During the 1970’s the legendary Cow Café became that establishment. With an eclectic (mostly) organic vegetarian menu combined with pastry chef Dufflet Rosenberg’s artistry (back then she was baking desserts for the restaurant from her own home), the Cow Café delivered inarguable proof – healthy and nutritious were to-die-for delicious. Hyodo became chef/manager of Cow Café on Queen St West.
In 1982 Dufflet opened her first pastry café on Queen West and soon became the Dufflet Dessert Company known worldwide. (Today the Dufflet Pastries wholesale division proudly supplies over 500 restaurants, cafés, hotels, caterers, grocers and specialty gourmet shops throughout Canada, the US and Asia. Each Dufflet product is hand-crafted from scratch, never made from a mix, and uses only premium ingredients, with no hydrogenated fats or oils, no artificial flavours, colours or preservatives. A line of gluten-free has now been added.)
In 1980 Hyodo facilitated the purchase of the Cow Café. The new owners changed the name to ‘Jakes’, and as chef of Jakes, for the next big step in the healthy and delicious food trend, Rodger wanted to introduce organic meats to the menu. But in 1980 there were no companies in the city that could provide organic, chemical-free meats to caterers. Eventually he found a farmer located in Wellington County who did provide organic meats.
In those days it was a three hour drive from Toronto to that farm, and as any chef will tell you, every hour of every day is needed when you serve lunch and dinner menus. There was no other way to have organic meat dishes on a Toronto menu, so the six hour drive became a part of his regular routine. The organic meals won accolades with the customers and patrons, and in 1986 Rodger and his partners became the owners of Jakes Restaurant.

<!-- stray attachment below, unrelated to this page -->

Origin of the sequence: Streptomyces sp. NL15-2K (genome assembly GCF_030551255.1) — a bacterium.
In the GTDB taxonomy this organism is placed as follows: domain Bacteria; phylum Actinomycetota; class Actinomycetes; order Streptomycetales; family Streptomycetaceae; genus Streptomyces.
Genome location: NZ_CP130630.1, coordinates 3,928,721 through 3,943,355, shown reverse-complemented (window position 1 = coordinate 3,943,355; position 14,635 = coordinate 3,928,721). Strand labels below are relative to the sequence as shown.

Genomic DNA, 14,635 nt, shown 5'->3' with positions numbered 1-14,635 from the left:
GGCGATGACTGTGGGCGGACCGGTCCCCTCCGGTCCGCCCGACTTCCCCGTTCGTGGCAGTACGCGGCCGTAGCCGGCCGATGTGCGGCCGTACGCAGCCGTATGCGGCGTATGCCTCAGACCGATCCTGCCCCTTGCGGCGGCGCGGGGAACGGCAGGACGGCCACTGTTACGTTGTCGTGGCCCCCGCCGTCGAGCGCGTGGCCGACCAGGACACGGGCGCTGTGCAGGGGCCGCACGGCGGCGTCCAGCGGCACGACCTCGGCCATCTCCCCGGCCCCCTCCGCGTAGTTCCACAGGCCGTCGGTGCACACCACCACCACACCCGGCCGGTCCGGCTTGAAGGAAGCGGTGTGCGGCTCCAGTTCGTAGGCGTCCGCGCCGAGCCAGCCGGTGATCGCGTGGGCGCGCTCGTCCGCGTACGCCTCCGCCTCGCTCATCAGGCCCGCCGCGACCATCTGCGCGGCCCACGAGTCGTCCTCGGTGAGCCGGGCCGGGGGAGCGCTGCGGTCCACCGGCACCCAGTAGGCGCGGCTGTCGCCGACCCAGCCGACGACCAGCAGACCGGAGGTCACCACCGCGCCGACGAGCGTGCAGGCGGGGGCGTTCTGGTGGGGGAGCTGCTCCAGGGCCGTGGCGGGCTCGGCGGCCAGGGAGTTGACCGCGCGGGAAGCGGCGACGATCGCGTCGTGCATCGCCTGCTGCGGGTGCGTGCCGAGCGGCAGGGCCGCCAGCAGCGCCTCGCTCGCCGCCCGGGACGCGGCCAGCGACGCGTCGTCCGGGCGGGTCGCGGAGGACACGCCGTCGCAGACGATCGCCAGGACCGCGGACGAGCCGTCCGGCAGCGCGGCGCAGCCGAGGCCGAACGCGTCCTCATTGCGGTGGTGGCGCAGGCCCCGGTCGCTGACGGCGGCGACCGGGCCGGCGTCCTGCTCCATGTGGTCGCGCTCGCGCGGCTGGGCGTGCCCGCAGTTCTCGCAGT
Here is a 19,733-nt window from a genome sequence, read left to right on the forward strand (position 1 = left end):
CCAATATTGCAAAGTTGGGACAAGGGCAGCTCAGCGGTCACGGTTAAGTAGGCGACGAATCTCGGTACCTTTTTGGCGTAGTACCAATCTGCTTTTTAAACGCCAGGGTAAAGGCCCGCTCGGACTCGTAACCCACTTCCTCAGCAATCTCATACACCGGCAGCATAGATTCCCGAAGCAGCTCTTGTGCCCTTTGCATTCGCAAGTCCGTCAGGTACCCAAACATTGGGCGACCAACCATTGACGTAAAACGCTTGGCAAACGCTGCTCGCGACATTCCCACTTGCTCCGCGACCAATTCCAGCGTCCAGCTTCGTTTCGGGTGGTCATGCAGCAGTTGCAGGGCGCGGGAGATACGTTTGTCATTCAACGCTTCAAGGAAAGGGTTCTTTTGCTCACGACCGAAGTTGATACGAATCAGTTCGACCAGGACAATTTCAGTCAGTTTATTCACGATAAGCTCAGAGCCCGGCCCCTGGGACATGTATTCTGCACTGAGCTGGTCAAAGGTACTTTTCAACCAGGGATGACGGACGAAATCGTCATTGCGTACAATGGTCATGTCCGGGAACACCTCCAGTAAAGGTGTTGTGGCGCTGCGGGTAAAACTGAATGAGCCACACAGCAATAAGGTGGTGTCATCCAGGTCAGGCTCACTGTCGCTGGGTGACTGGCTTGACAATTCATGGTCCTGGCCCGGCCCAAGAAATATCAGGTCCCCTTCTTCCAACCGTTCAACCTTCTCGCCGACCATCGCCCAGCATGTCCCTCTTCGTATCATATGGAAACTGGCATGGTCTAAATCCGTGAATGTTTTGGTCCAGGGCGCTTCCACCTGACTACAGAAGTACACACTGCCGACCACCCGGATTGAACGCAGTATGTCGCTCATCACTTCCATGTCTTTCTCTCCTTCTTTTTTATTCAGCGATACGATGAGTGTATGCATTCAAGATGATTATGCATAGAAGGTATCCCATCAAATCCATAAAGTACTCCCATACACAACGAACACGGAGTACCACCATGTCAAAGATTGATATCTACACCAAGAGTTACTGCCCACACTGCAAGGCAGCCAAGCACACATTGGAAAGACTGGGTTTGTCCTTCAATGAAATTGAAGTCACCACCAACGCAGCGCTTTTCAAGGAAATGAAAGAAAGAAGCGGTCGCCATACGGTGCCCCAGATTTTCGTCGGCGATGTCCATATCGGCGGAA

Hyodo says, “One of the things I love about now living in Minto is high quality, chemical-free meats are the norm at our local butcher, Harriston Packers.”
In more recent times, Hyodo introduced the Wellington area to Anna Sienicka, a registered homeopath, founder/owner of Toronto’s Wholistic Care Centre. Through him Sienicka has conducted “Wild Edible Plant Walks” for High School students from Fergus, public schools in Toronto, and is soon to take Minto-Clifford Public School students on a walk. Last summer several Harriston Horticultural Society members learned from one of Sienicka’s hikes.
Farmer’s Markets with local and organic produce give us healthy alternatives to creating meals, but in addition to that comes foraging – something that can be done personally or as a family outing.
Teaching our children to recognize good “weeds” and the nutritious benefits of super-foods growing literally right under our feet, is a challenge Sienicka endorses.
Besides green plants Anna favors the Chaga (Inonotus obliquus) a medicinal mushroom that grows mainly on birch trees. Chaga takes 20-40 years before it is ready for harvest. The highest natural food source of antioxidants in the world, growing in our forests, Chaga is an excellent source of potassium, zinc, iron, and all but one of the amino acids. By comparison: 1ml of Clove oil has the antioxidant power of 4.5kg carrots or 2.5 liters blueberries, 1ml of Chaga has 4 times more antioxidant power than 1ml of clove oil. Chaga can be made into a fine cup of tea to be enjoyed each day.
The “May I Introduce You To….” series will continue in future issues with interviews and fascinating histories of leading-edge professionals working with daily challenges that are common to people everywhere.